Some of it is the design. I loved the original Apple Macintosh in the mid-1980s. But in the Jobs-less era from the late 1980s and into the 1990s I grew disenchanted; the various LCs and Performas or whatever the models were called still had the neat Apple operating system, but the machines looked like any old IBM-compatible box, and I just lost interest and bought a PC. Only when Jobs returned and with him the unique style did I also restore the Apple brand to my home and office.

Perhaps the ‘something’ that makes me an Apple man is this: when all is said and done, Apple is more a concept than a piece of technology. What you buy into is the feel of the equipment and the philosophy of the community that has gathered around it. Not for nothing is Apple the company that popularised the desktop icon (yes, I know – it was developed by Xerox, but Apple brought it to your office). The whole Apple concept is iconic, awash with symbolism and ritual.

I may be jumping a little far now, but there is something of interest here for any modern organisation, including a university. DCU’s mission, for example, is strongly linked with a sense of identity, and with the idea that it doesn’t just offer a suite of educational programmes and research projects, but a particular concept of what we are in our time and our place. And I suspect that our success somewhat depends on our being able to convey this distinctive image, both to ourselves and to others. That isn’t a trivial or superficial thing: identity and community are everything, and I would like to think that access to DCU is also access to a particular outward-looking community.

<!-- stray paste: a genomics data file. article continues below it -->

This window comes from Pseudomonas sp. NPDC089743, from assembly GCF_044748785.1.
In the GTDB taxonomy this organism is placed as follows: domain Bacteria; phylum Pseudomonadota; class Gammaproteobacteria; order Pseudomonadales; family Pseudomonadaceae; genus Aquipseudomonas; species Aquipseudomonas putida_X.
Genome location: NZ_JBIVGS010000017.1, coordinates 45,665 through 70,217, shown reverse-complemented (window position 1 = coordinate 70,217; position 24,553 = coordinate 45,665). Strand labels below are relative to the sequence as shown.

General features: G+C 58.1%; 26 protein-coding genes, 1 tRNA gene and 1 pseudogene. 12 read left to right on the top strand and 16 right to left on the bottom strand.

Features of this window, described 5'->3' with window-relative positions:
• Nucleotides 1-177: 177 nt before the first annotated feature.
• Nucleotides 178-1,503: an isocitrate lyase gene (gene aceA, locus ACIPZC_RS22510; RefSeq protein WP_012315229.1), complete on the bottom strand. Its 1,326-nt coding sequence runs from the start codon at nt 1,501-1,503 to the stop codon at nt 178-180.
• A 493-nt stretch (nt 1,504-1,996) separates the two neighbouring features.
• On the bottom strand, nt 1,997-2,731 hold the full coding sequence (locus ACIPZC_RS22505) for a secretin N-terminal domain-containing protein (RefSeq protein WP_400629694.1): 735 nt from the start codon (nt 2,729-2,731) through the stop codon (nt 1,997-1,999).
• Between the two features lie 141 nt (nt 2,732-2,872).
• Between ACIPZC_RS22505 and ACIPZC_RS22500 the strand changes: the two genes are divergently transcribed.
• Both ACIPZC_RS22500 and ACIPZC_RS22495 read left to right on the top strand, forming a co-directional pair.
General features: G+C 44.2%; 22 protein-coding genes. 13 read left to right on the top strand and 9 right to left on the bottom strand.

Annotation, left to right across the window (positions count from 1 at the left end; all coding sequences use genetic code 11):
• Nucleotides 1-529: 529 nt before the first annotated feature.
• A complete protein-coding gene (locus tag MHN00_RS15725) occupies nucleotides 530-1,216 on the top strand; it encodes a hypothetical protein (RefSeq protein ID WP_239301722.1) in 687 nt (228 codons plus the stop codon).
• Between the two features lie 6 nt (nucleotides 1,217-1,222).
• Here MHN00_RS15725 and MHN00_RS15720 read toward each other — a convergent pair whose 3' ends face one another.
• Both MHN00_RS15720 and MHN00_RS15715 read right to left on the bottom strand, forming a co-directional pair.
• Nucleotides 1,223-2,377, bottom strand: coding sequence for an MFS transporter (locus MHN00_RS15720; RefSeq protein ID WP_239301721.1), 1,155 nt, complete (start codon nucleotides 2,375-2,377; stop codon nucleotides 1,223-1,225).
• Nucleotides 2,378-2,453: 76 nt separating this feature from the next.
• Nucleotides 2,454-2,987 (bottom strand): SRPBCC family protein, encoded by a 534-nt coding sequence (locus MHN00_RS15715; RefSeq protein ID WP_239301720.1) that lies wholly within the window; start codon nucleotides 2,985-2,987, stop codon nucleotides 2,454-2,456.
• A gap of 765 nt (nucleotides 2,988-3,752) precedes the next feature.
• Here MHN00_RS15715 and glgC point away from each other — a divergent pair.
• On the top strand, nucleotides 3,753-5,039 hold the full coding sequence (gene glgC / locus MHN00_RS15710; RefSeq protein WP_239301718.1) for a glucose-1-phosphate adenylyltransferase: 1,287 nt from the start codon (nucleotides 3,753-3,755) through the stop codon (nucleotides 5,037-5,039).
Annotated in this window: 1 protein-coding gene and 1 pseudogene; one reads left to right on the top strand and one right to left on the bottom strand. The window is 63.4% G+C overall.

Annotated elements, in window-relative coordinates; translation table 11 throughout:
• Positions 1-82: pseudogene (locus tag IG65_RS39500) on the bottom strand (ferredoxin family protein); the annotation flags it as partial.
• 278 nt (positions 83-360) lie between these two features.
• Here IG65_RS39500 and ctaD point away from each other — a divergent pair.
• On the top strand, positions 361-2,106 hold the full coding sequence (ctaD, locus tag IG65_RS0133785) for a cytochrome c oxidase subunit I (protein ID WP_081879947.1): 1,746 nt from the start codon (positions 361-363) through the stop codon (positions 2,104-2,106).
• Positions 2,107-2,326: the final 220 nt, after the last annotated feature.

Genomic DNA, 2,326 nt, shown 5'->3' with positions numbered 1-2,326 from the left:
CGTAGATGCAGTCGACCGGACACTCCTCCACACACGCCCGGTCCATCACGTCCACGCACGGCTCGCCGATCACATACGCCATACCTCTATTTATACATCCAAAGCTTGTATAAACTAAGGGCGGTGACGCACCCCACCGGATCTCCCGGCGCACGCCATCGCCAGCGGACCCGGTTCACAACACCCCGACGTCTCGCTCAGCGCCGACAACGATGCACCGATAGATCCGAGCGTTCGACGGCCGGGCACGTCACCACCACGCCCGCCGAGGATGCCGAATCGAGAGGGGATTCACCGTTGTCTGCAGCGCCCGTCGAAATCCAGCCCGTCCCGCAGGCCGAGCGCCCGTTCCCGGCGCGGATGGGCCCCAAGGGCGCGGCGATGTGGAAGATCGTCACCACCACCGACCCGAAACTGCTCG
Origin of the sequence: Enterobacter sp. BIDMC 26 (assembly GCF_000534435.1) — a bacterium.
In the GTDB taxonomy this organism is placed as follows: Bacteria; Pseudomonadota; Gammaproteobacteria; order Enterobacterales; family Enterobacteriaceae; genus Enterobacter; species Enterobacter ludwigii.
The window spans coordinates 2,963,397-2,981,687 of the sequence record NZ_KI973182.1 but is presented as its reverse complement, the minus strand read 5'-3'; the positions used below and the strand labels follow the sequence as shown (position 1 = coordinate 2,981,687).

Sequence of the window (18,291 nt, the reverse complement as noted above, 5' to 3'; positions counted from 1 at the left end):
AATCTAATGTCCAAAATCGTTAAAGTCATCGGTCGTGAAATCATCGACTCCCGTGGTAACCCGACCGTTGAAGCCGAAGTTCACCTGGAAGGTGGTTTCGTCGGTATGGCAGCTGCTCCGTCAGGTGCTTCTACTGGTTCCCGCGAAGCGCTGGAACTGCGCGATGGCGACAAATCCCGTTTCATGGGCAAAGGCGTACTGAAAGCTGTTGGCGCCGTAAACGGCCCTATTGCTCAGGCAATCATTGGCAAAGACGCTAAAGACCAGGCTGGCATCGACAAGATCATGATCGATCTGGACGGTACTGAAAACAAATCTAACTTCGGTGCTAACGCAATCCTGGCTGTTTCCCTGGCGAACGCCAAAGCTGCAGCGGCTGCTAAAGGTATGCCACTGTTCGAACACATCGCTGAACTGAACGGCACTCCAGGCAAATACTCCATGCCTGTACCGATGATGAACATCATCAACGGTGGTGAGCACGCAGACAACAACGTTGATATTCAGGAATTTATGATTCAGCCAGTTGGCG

I wish Steve Jobs well, and hope he returns to Apple at the end of the month, refreshed and invigorated. I’ll be watching.

Apple without Jobs? Is this conceivable?

January 15, 2009

For Apple fans, a heart-stopping moment: there are reports this morning that Steve Jobs, co-founder and CEO of Apple, is taking ‘leave of absence’ while he receives treatment for his fairly mysterious illness, described initially as a ‘hormone imbalance’ and now as ‘something more complex’. Predictable, Apple shares have dropped in value, and the internet is alive with rumour and speculation. The first thing to say, I think, is that I wish Steve Jobs well and hope he has a very speedy recovery. I hope he resumes the reins of Apple in the summer as promised.

As is being observed everywhere, this is not the first such leave of absence. In fact, he went on ‘leave’ for 12 years in 1985, and then in 2005 when he was being treated for pancreatic cancer. During his long absence from the mid 1980s the company went through a series of CEOs, designs and plans, and while I don’t claim to be absolutely typical of its market, I left the Apple world behind by the early 1990s when its computer products had lost the innovative edge technically and, aesthetically, began to resemble ‘ordinary’ PCs more and more. And not long after Steve’s return, I returned also, restoring the Macintosh on my desktop and accumulating iPods and iPhones.

Steve Jobs is not a technological wizard, but he is a total genius when it comes to identifying market demand and wrapping the technology in design that sets trends. He is the face and the voice and the music of Apple. Whatever happens to him right now, there will be a time when he is gone, and Apple will need to demonstrate that it can still find the magic without him. Maybe this leave of absence is a good testing ground for that.

For the moment, however, I wish Steve a full and speedy recovery, and a return to Apple in robust health.